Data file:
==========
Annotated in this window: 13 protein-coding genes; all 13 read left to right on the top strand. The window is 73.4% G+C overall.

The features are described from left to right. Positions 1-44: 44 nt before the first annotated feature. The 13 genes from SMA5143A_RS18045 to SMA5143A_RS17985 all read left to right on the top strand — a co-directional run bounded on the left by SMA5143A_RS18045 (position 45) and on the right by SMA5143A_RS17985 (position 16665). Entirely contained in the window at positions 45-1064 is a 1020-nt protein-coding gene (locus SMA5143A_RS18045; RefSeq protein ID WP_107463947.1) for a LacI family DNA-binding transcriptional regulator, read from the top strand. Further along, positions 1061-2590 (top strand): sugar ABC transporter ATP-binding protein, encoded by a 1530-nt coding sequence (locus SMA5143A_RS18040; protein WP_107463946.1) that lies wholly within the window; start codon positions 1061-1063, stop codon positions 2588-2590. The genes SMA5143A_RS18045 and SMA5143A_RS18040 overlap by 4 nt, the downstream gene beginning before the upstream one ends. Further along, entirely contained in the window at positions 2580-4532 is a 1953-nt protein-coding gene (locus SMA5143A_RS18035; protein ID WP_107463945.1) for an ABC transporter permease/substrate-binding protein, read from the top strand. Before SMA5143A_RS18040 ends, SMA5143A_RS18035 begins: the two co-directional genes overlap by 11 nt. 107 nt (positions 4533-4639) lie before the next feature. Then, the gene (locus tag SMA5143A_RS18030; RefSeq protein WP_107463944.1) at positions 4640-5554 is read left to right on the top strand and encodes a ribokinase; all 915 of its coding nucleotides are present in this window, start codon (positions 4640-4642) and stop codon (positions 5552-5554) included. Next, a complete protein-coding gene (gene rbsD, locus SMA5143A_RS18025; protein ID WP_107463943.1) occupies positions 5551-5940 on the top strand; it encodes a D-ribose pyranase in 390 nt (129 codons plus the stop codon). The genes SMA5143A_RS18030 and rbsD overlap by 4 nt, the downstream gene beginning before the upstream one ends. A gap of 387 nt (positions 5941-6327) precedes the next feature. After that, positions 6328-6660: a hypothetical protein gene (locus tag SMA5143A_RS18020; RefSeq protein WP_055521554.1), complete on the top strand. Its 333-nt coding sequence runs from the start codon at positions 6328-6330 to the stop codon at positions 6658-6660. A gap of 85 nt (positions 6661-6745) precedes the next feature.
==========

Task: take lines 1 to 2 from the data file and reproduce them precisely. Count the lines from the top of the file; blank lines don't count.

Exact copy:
Annotated in this window: 13 protein-coding genes; all 13 read left to right on the top strand. The window is 73.4% G+C overall.

The features are described from left to right. Positions 1-44: 44 nt before the first annotated feature. The 13 genes from SMA5143A_RS18045 to SMA5143A_RS17985 all read left to right on the top strand — a co-directional run bounded on the left by SMA5143A_RS18045 (position 45) and on the right by SMA5143A_RS17985 (position 16665). Entirely contained in the window at positions 45-1064 is a 1020-nt protein-coding gene (locus SMA5143A_RS18045; RefSeq protein ID WP_107463947.1) for a LacI family DNA-binding transcriptional regulator, read from the top strand. Further along, positions 1061-2590 (top strand): sugar ABC transporter ATP-binding protein, encoded by a 1530-nt coding sequence (locus SMA5143A_RS18040; protein WP_107463946.1) that lies wholly within the window; start codon positions 1061-1063, stop codon positions 2588-2590. The genes SMA5143A_RS18045 and SMA5143A_RS18040 overlap by 4 nt, the downstream gene beginning before the upstream one ends. Further along, entirely contained in the window at positions 2580-4532 is a 1953-nt protein-coding gene (locus SMA5143A_RS18035; protein ID WP_107463945.1) for an ABC transporter permease/substrate-binding protein, read from the top strand. Before SMA5143A_RS18040 ends, SMA5143A_RS18035 begins: the two co-directional genes overlap by 11 nt. 107 nt (positions 4533-4639) lie before the next feature. Then, the gene (locus tag SMA5143A_RS18030; RefSeq protein WP_107463944.1) at positions 4640-5554 is read left to right on the top strand and encodes a ribokinase; all 915 of its coding nucleotides are present in this window, start codon (positions 4640-4642) and stop codon (positions 5552-5554) included. Next, a complete protein-coding gene (gene rbsD, locus SMA5143A_RS18025; protein ID WP_107463943.1) occupies positions 5551-5940 on the top strand; it encodes a D-ribose pyranase in 390 nt (129 codons plus the stop codon). The genes SMA5143A_RS18030 and rbsD overlap by 4 nt, the downstream gene beginning before the upstream one ends. A gap of 387 nt (positions 5941-6327) precedes the next feature. After that, positions 6328-6660: a hypothetical protein gene (locus tag SMA5143A_RS18020; RefSeq protein WP_055521554.1), complete on the top strand. Its 333-nt coding sequence runs from the start codon at positions 6328-6330 to the stop codon at positions 6658-6660. A gap of 85 nt (positions 6661-6745) precedes the next feature.